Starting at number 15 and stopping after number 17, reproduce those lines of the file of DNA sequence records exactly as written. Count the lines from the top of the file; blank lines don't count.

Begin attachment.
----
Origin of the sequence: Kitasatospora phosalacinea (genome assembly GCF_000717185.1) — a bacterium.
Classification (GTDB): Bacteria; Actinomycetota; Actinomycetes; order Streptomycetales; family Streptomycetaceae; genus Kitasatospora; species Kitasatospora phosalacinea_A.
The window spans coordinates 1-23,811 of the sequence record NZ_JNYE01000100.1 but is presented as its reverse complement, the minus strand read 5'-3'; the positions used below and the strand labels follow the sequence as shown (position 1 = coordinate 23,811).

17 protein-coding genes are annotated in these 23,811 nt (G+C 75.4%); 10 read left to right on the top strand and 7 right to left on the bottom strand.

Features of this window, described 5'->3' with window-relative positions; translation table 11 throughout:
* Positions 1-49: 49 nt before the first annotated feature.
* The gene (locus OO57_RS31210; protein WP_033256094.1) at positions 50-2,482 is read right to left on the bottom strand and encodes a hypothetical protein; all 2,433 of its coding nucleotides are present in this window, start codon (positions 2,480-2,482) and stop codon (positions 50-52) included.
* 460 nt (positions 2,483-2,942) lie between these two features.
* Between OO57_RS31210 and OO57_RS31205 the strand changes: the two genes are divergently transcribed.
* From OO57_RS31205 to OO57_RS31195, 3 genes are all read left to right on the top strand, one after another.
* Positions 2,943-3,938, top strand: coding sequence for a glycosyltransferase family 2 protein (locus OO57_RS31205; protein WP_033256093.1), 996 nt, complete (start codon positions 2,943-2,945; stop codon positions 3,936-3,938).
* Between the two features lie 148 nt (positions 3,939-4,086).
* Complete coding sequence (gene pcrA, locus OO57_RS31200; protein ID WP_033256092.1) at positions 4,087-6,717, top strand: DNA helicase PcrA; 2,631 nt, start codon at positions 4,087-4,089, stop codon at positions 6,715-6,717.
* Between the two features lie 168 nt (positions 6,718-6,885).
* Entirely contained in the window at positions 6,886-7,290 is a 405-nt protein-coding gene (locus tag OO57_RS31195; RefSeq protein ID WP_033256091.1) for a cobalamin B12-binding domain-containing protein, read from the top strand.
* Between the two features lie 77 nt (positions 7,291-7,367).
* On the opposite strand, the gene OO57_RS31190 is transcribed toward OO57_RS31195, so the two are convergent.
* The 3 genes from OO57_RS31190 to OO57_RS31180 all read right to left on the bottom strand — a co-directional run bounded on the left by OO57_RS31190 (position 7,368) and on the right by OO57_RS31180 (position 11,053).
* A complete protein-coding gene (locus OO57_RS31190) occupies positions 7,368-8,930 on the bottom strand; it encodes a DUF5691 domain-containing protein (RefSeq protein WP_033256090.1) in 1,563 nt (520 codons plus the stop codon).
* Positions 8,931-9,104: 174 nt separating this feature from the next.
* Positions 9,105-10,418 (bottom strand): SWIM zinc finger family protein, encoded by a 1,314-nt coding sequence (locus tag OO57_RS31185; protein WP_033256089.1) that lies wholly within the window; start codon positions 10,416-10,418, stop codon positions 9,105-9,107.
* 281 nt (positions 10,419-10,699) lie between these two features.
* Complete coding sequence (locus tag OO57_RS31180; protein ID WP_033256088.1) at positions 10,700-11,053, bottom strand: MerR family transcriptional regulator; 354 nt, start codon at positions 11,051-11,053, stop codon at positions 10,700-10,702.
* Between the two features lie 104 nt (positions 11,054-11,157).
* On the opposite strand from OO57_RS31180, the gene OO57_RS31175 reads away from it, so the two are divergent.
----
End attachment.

* Entirely contained in the window at positions 6,886-7,290 is a 405-nt protein-coding gene (locus tag OO57_RS31195; RefSeq protein ID WP_033256091.1) for a cobalamin B12-binding domain-containing protein, read from the top strand.
* Between the two features lie 77 nt (positions 7,291-7,367).
* On the opposite strand, the gene OO57_RS31190 is transcribed toward OO57_RS31195, so the two are convergent.